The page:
BISHOPS in the House of
Lords have "fully" supported changes to succession laws to remove
male primogeniture and allow members of the royal family to marry
Roman Catholics (
News, 25 January).
During a debate on the
second reading of the Bill, the Bishop of Worcester, Dr John Inge,
said that there had been a "sea change" in relations between the
Anglican and Roman Catholic Churches in recent years; so a law
preventing an heir to the throne from marrying a Roman Catholic was
"somewhat out of time. . . Our position would be that it is very
important that the monarch, as Supreme Governor of the Church of
England, should be a member of it.
"Woven into the fabric of
this country, the Church has helped to build a better society -
more and more in active co-operation for the common good with those
of other faiths."
But Lord Luce, a former
Lord Chamberlain, asked for greater assurances from the RC Church
that any heir to the throne would be raised as an Anglican. He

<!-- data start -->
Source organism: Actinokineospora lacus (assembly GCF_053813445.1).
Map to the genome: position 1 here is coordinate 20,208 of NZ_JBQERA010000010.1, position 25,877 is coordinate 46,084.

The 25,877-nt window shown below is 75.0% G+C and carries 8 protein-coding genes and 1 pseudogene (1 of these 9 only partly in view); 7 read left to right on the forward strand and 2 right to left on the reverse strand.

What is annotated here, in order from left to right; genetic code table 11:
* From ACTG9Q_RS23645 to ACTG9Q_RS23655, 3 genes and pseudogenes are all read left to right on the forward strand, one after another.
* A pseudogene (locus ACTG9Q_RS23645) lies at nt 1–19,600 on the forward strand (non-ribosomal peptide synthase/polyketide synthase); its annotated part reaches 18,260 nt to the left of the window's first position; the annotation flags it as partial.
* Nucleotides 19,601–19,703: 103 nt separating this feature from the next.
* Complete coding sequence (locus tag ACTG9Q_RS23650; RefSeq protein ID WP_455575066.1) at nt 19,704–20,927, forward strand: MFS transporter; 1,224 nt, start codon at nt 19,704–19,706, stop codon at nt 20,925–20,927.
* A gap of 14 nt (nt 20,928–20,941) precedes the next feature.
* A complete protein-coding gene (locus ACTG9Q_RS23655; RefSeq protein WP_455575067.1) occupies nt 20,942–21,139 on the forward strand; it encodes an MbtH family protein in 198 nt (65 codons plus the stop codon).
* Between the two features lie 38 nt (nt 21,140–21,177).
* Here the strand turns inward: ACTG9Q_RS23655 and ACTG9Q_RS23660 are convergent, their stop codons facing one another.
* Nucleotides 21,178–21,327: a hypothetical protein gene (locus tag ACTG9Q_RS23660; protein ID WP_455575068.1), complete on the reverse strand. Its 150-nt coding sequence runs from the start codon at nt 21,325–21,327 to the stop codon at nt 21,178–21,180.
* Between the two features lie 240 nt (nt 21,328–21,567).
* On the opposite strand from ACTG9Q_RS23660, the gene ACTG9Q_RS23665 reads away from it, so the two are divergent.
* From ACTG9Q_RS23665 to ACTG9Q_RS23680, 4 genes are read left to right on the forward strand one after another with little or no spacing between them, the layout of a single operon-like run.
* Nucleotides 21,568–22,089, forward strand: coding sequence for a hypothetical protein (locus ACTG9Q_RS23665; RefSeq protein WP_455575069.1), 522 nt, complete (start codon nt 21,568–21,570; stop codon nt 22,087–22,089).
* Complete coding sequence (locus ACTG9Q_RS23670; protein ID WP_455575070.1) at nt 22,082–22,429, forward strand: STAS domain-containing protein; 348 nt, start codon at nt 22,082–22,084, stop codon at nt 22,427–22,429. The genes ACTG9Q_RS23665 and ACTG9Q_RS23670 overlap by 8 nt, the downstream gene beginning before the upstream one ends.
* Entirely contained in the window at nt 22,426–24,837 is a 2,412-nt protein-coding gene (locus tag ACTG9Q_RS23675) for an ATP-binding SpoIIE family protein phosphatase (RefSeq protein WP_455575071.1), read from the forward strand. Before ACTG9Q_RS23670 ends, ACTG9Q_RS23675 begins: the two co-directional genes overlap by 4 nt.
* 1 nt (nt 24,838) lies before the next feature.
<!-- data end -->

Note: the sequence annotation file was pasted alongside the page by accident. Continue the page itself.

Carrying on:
urged ministers to hold more talks with the RC Church, to ensure
that there was no risk of any "misunderstanding".
"For children to retain
their place in the line of succession, they must be brought up
within the Anglican faith," he told peers.
He questioned whether
there was "sufficient assurance" that heirs to the throne would be
brought up as members of the Church of England. "I ask Her
Majesty's Government whether they would consider exploring with the
Roman Catholic Church - but perhaps particularly with the
Archbishop of Westminster - whether it will clarify further its
attitude," he said.
Lord Luce suggested that
the RC Church should make a clear statement that it accepted "the
importance of the role" of the Church of England, and that royal
children of an interfaith marriage "would be likely to be brought
up in the Anglican faith".
The Bill passed its
Second Reading in the Lords, and will now move on to committee
stage for further scrutiny.